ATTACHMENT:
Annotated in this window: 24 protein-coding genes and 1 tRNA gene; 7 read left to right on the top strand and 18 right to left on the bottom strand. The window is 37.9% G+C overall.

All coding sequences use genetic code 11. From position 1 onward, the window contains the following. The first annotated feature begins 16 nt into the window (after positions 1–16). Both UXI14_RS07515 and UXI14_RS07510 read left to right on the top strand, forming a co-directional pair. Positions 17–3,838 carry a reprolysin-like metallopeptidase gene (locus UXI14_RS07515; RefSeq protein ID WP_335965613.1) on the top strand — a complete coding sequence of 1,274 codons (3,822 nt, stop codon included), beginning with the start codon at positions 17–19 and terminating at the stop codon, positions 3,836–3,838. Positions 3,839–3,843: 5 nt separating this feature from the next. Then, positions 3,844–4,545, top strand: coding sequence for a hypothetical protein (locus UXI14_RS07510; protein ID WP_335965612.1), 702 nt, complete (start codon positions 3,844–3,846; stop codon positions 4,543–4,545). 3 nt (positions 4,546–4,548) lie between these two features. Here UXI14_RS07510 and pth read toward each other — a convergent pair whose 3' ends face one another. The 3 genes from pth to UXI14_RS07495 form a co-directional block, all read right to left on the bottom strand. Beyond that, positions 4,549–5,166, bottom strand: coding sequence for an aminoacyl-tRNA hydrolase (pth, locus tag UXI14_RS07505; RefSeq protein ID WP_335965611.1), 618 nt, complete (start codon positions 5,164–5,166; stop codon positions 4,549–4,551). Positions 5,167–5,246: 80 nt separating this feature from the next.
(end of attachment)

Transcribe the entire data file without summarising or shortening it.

Annotated in this window: 24 protein-coding genes and 1 tRNA gene; 7 read left to right on the top strand and 18 right to left on the bottom strand. The window is 37.9% G+C overall.

All coding sequences use genetic code 11. From position 1 onward, the window contains the following. The first annotated feature begins 16 nt into the window (after positions 1–16). Both UXI14_RS07515 and UXI14_RS07510 read left to right on the top strand, forming a co-directional pair. Positions 17–3,838 carry a reprolysin-like metallopeptidase gene (locus UXI14_RS07515; RefSeq protein ID WP_335965613.1) on the top strand — a complete coding sequence of 1,274 codons (3,822 nt, stop codon included), beginning with the start codon at positions 17–19 and terminating at the stop codon, positions 3,836–3,838. Positions 3,839–3,843: 5 nt separating this feature from the next. Then, positions 3,844–4,545, top strand: coding sequence for a hypothetical protein (locus UXI14_RS07510; protein ID WP_335965612.1), 702 nt, complete (start codon positions 3,844–3,846; stop codon positions 4,543–4,545). 3 nt (positions 4,546–4,548) lie between these two features. Here UXI14_RS07510 and pth read toward each other — a convergent pair whose 3' ends face one another. The 3 genes from pth to UXI14_RS07495 form a co-directional block, all read right to left on the bottom strand. Beyond that, positions 4,549–5,166, bottom strand: coding sequence for an aminoacyl-tRNA hydrolase (pth, locus tag UXI14_RS07505; RefSeq protein ID WP_335965611.1), 618 nt, complete (start codon positions 5,164–5,166; stop codon positions 4,549–4,551). Positions 5,167–5,246: 80 nt separating this feature from the next.